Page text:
By Arjun Bhat
Ganesh Chaturthi is a hindu festival that celebrates the birth of hindu god Ganesha. Ganesha is considered as god of wisdom and prosperity and is often invoked at the beginning of ceremonies, new ventures and travel. A clay model of Ganesha is made weeks in advance, the size can vary from few inches to over 70 feet. The festival begins by installation of the Ganesha idol on raised platforms at home or in elaborately decorated outdoor tents called pandals or Mandapas. Local communities often pool together resources to build the Pandals, where the entire community gather to offer prayers and celebrate. During the festival people offer prayers and conduct cultural programmes everyday. The cultural programmes differ based on the region and has a lot of local flavour. The festival ends with a ritualistic see-off for the Ganesha idol by immersing it in a water body, this ceremony is called as Visarjan. The Visarjan can happen 1,3,5,7 or 11 days after the idol was installed. The festival is celebrated with a lot of fervor in Indian states of Maharashtra, Gujarat, Karnataka, Andhra Pradesh, Goa, Orissa and Chattisgarh.
According to legend Goddess Parvati created a boy out of the dirt of her body and breathed life into him. He was assigned the task of guarding the door while she bathed. When Lord Shiva (Parvati’s husband) returned home, the boy stopped him at the entrance not knowing who Shiva was. Enraged Shiva sent Ganas or demi-gods to vanquish the boy. The boy defeated the Ganas, angry Shiva severed the boys head. Soon Parvati found out what had happened and was distraught and angry. Seeing Parvati angry and inconsolable, Shiva promised that the boy would live again. He sent the Ganas to fetch a head facing north, but they only found a head of a dead baby elephant facing the north. So they severed the head of the baby elephant and brought it back to Shiva, who fixed it on the boy’s body and brought him back to life. Shiva declared the child as leader of Ganas, thus the name Ganesha from words “Gana” and “Isha” meaning lord of Ganas.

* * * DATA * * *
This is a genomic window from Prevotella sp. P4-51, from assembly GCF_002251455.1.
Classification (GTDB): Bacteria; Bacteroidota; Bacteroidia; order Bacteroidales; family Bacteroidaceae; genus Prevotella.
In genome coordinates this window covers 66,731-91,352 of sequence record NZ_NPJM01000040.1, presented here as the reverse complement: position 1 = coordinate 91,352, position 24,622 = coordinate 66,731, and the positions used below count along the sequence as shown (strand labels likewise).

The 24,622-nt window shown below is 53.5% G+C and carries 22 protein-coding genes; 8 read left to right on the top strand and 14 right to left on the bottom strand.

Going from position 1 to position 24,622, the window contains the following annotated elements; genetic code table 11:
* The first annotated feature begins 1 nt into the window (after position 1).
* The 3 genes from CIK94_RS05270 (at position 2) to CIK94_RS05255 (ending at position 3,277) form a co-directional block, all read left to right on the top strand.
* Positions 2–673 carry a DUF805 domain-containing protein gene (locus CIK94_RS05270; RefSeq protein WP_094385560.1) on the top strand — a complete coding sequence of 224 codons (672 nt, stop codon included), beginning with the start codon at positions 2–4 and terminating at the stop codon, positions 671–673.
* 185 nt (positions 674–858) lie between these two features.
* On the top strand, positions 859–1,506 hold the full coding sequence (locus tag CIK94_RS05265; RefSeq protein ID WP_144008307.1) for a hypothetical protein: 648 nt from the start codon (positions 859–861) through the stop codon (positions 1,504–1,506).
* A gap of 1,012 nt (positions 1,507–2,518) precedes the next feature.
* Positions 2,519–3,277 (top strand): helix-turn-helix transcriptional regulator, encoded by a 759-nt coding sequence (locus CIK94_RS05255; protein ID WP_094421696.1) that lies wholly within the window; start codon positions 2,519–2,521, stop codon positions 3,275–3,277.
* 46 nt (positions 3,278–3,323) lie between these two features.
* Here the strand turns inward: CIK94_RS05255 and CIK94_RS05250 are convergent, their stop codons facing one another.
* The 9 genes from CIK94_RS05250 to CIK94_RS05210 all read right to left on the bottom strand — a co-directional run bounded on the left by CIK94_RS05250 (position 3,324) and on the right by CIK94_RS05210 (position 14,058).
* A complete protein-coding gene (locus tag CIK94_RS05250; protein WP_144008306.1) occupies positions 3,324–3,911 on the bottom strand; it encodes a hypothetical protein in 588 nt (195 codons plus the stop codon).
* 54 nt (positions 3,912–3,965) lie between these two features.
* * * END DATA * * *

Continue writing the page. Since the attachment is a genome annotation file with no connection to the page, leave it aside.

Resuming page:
The story of Ganesha teaches the essence of Vedanta, which attempts to summarise the teachings of ancient Hindu scriptures, the Vedas. In the story Ganesha was manifested out of the divine essence of Parvati and found his place as lord of Ganas with a head of an elephant and body of a human. This is to remind that we are all made up of the same, all pervading divine essence or spirit despite differences in shape or form. The ritual of Ganesh Visarjan where one dissolves the clay idols in a water body, is in remembrance of the divine as a formless reality beyond the manifested form one worshipped during the festival.
How can you participate?
As a visitor or a traveller, your best chance of participating in Ganesh chaturthi are public pandals erected by local communities. The pandals are adorned with elaborate decorations, often the decorations have themes and reflect social issues or current events. Pandals will also organise Poojas and cultural programmes. Another opportunity to participate is during the Visarjan, large pandals organise processions where people sing and dance with much love and fanfare. If you don’t know of any pandals then just head to the Visarjan spots in the city or town you are in, you will be able to feel and experience Ganesh Chaturthi.
In Mumbai you can head to one of the 5 famous community Ganesh pandals, to participate in the Visarjan head to Juhu beach or Chowpatty on Marine Drive. In Bangalore you can visit Yediyur lake, Sankey tank or Ulsoor lake to partake in the Visarjan. In Delhi one can head to the G S Samaj pandal in New Rajinder Nagar.